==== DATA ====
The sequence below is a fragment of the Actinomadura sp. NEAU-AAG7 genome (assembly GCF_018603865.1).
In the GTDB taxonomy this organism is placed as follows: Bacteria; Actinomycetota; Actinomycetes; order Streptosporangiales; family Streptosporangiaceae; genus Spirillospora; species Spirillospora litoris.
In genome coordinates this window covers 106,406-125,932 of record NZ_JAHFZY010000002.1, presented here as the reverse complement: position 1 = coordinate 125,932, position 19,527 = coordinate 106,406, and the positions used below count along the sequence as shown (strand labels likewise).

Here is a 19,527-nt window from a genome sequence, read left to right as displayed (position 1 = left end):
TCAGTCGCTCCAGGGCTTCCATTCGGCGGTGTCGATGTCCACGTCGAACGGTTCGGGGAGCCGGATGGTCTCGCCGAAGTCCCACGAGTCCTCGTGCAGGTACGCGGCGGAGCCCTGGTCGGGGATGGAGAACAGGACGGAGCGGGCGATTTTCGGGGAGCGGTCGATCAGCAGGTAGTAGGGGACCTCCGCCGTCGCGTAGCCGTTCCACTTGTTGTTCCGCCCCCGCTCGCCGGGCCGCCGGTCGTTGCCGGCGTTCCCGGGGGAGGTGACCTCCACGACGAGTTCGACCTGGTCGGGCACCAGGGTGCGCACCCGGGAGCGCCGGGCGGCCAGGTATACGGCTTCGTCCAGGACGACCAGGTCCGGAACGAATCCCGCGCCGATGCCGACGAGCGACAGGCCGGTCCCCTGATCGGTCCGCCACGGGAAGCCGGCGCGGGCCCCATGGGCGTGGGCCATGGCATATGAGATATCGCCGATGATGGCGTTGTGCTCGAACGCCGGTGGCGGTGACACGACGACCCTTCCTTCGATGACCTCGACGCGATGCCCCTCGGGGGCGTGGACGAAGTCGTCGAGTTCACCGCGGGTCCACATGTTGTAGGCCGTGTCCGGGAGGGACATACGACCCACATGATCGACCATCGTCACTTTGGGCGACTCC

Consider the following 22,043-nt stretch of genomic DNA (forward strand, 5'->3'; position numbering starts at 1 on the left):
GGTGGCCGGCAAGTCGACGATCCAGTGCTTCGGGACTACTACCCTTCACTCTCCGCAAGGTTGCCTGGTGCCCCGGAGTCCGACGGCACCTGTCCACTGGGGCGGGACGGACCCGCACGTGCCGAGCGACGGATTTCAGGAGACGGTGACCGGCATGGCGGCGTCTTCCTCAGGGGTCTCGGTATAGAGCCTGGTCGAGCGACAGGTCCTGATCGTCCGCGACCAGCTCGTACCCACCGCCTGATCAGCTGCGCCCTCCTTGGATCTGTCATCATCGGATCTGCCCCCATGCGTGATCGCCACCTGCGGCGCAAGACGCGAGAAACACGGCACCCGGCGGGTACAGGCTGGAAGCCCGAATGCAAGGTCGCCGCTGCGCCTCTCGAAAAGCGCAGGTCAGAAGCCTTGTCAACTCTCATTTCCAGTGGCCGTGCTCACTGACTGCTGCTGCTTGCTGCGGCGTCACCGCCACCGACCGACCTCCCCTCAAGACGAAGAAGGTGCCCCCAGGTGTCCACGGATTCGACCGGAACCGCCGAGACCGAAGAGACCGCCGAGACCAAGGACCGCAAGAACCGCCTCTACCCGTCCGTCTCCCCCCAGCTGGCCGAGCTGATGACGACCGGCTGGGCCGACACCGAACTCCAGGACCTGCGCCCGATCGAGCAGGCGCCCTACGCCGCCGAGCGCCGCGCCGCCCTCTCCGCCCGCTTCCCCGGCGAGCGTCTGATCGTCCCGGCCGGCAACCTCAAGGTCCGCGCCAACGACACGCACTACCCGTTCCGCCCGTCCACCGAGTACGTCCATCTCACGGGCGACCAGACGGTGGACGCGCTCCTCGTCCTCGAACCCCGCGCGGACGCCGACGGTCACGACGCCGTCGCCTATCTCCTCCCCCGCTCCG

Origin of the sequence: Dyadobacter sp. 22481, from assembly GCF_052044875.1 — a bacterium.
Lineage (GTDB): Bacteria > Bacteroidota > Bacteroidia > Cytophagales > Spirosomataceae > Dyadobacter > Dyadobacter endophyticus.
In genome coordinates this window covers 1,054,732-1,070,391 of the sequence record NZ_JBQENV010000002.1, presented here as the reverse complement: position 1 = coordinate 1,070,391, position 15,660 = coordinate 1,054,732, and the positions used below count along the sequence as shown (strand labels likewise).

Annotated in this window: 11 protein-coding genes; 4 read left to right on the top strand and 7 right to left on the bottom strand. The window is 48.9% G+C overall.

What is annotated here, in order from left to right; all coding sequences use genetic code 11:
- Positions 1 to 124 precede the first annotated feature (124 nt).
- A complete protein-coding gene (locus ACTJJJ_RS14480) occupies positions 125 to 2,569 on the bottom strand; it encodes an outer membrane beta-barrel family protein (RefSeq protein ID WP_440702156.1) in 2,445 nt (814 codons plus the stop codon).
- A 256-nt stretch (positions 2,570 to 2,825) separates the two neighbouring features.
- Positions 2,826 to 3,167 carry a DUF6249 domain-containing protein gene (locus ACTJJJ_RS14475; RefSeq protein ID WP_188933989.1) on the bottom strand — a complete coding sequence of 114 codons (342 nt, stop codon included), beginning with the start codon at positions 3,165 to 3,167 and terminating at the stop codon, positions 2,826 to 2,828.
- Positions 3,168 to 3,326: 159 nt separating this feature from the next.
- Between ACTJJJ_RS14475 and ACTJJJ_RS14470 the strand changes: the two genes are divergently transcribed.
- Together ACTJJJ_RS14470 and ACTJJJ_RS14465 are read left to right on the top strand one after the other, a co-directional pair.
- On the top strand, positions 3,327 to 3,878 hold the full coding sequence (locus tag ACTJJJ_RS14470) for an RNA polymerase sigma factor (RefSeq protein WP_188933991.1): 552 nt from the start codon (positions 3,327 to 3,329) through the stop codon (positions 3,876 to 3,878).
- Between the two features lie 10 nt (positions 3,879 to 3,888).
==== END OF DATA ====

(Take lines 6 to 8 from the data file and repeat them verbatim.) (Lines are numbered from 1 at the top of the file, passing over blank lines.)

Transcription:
Consider the following 22,043-nt stretch of genomic DNA (forward strand, 5'->3'; position numbering starts at 1 on the left):
GGTGGCCGGCAAGTCGACGATCCAGTGCTTCGGGACTACTACCCTTCACTCTCCGCAAGGTTGCCTGGTGCCCCGGAGTCCGACGGCACCTGTCCACTGGGGCGGGACGGACCCGCACGTGCCGAGCGACGGATTTCAGGAGACGGTGACCGGCATGGCGGCGTCTTCCTCAGGGGTCTCGGTATAGAGCCTGGTCGAGCGACAGGTCCTGATCGTCCGCGACCAGCTCGTACCCACCGCCTGATCAGCTGCGCCCTCCTTGGATCTGTCATCATCGGATCTGCCCCCATGCGTGATCGCCACCTGCGGCGCAAGACGCGAGAAACACGGCACCCGGCGGGTACAGGCTGGAAGCCCGAATGCAAGGTCGCCGCTGCGCCTCTCGAAAAGCGCAGGTCAGAAGCCTTGTCAACTCTCATTTCCAGTGGCCGTGCTCACTGACTGCTGCTGCTTGCTGCGGCGTCACCGCCACCGACCGACCTCCCCTCAAGACGAAGAAGGTGCCCCCAGGTGTCCACGGATTCGACCGGAACCGCCGAGACCGAAGAGACCGCCGAGACCAAGGACCGCAAGAACCGCCTCTACCCGTCCGTCTCCCCCCAGCTGGCCGAGCTGATGACGACCGGCTGGGCCGACACCGAACTCCAGGACCTGCGCCCGATCGAGCAGGCGCCCTACGCCGCCGAGCGCCGCGCCGCCCTCTCCGCCCGCTTCCCCGGCGAGCGTCTGATCGTCCCGGCCGGCAACCTCAAGGTCCGCGCCAACGACACGCACTACCCGTTCCGCCCGTCCACCGAGTACGTCCATCTCACGGGCGACCAGACGGTGGACGCGCTCCTCGTCCTCGAACCCCGCGCGGACGCCGACGGTCACGACGCCGTCGCCTATCTCCTCCCCCGCTCCG

Origin of the sequence: Dyadobacter sp. 22481, from assembly GCF_052044875.1 — a bacterium.